So far we've only seen color used in the fragment shader, but WebGL allows us to assign a color to each vertex in the vertex shader as well. We can then use this special mechanism to pass that color data to the fragment shader where those vertex colors will be interpolated across the full triangular surface.
If we have a triangle with red, green, and blue vertices like so, the fragment shader will interpolate those colors and fill the rectangle like this. First of all we need to define the colors. We'll work from the end of the previous lesson where we have the rotating triangles like so.
We're going to assign a random color to every single vertex, so we'll need a new array to hold all those color values. I'll make that right up at the top of the create vertices function. As we loop through and create the X, Y, and Z values for each vertex, we'll also get a random red, green and blue value along with one for alpha. We'll push those four values onto the array's separate elements.
We'll need to pass this color data over to the vertex shader. It's going to be the exact same mechanism that we're using to pass the vertex data over. I'll just copy that whole block, paste it back in. For buffer I'll change that to color buffer, and instead of vertices I'll use the colors array. Then, instead of getting the coords location, I'll get the location of an attribute called colors. We'll have to create that attribute in the shader. We'll do that in a moment.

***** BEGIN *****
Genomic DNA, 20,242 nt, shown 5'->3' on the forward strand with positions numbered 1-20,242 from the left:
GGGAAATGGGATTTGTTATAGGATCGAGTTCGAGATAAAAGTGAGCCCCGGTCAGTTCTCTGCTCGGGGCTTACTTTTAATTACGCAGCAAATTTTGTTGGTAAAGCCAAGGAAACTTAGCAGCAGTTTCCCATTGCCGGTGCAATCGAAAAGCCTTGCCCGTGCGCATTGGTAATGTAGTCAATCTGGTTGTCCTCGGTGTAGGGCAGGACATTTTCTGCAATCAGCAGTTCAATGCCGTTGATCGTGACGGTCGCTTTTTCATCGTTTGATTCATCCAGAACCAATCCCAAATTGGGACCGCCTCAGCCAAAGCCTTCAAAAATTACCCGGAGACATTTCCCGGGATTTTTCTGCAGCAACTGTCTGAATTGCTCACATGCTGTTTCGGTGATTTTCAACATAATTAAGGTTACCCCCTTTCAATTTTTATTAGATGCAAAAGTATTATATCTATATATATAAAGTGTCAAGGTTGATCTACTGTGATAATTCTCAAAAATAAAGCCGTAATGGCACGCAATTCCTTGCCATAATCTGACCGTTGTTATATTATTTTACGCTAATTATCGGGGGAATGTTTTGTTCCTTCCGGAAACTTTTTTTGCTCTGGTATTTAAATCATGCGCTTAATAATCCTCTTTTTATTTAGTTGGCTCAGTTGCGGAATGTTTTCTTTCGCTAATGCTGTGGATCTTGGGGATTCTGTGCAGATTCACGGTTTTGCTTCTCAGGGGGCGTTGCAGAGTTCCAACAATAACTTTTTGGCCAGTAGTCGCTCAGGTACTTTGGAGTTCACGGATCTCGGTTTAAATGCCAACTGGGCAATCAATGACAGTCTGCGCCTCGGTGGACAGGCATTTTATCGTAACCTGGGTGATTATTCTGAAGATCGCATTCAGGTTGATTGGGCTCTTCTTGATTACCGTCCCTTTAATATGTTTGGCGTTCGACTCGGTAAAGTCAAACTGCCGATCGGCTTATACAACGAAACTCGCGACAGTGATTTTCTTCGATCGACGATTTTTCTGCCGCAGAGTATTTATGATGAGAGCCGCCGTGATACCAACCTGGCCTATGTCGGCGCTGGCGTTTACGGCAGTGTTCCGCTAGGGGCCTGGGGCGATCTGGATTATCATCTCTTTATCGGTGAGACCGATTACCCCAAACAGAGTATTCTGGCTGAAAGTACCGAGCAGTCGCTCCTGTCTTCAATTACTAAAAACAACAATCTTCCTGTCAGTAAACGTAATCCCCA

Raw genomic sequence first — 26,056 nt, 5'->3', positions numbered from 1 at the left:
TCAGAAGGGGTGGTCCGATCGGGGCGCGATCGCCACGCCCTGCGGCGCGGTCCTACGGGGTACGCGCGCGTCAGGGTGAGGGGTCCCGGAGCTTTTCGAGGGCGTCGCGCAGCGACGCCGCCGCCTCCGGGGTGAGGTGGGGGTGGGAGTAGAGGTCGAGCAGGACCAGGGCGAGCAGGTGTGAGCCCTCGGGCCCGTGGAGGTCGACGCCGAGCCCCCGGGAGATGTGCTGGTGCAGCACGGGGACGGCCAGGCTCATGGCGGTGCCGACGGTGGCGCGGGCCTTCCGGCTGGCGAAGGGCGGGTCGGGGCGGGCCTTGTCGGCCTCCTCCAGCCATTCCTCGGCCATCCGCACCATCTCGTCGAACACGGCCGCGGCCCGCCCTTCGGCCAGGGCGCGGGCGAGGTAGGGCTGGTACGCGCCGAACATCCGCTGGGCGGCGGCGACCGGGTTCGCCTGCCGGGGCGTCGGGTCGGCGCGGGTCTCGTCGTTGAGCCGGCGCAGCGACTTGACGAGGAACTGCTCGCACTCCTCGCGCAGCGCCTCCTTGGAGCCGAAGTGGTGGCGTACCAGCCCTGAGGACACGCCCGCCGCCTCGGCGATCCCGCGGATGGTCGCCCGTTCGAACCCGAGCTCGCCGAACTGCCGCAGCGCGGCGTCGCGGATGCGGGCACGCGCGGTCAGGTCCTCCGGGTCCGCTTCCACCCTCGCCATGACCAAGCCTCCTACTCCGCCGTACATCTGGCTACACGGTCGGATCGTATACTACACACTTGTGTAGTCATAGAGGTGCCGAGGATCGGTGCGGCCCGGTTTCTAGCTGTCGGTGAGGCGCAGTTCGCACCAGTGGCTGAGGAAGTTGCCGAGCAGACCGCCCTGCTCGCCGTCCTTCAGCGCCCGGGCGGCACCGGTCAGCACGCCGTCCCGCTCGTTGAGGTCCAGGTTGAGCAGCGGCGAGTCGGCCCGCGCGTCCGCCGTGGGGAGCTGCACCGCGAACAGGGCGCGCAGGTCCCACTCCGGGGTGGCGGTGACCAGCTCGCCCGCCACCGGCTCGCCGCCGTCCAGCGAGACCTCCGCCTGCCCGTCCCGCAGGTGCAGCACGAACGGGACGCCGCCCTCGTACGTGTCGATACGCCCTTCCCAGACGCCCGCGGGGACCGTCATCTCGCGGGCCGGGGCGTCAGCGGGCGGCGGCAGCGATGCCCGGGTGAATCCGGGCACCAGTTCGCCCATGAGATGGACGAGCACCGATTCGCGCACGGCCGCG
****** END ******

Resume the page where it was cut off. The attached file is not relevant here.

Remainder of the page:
Let's jump over the shaders. As you might guess we're going to add a new vec4 attribute called colors. That should be familiar now. But how do we get this per vertex color data over to the fragment shader as per fragment color data?
There's another kind of shader variable that's used just for this purpose. It's called a varying. We'll say varying vec4, and we'll call this one varying colors. This will be the link between the shaders.
We need to assign the current value of colors to varying colors each time the shader is executed on a vertex. Inside the shader we simply say varying colors = colors. Then we jump down to the fragment shader. We'll create the exact same varying variable here.
This is the link, but it's a magical link. We set a single color per vertex, and we get back a different color for every single fragment, which translates to different colors for each pixel, all nicely smoothly interpolated.
We can get rid of this original color uniform and instead apply varying colors to gl_FragColor. Run it and there we go. Look at all the pretty colors.
As cool as this looks there's obviously something wrong here. The shapes are rotating around, but they're not really arranging themselves in space correctly. We can fix that really quickly.
By default WebGL doesn't pay attention to Z values or depths of objects when drawing them to the screen. So sometimes things that are farther away will get drawn on top of things that are closer. All we have to do is tell it to test depths before drawing. We'll do that back in the initGL method by saying glEnable(GL_DEPTH_TEST).
Hey, now that's way better. What we have now really does look like 3D. We're still lacking some of the finer details like accurate perspective and lighting, but there's no denying that this looks three-dimensional.
Play around with this one. You're actually at the point now where you could start building out some real models by arranging the vertices into sensible shapes and applying specific colors to each one rather than randomly, like we're doing here.
You might want to try capturing some keyboard or mouse events and transforming the vertices based on those rather than the set rotation values we're doing now.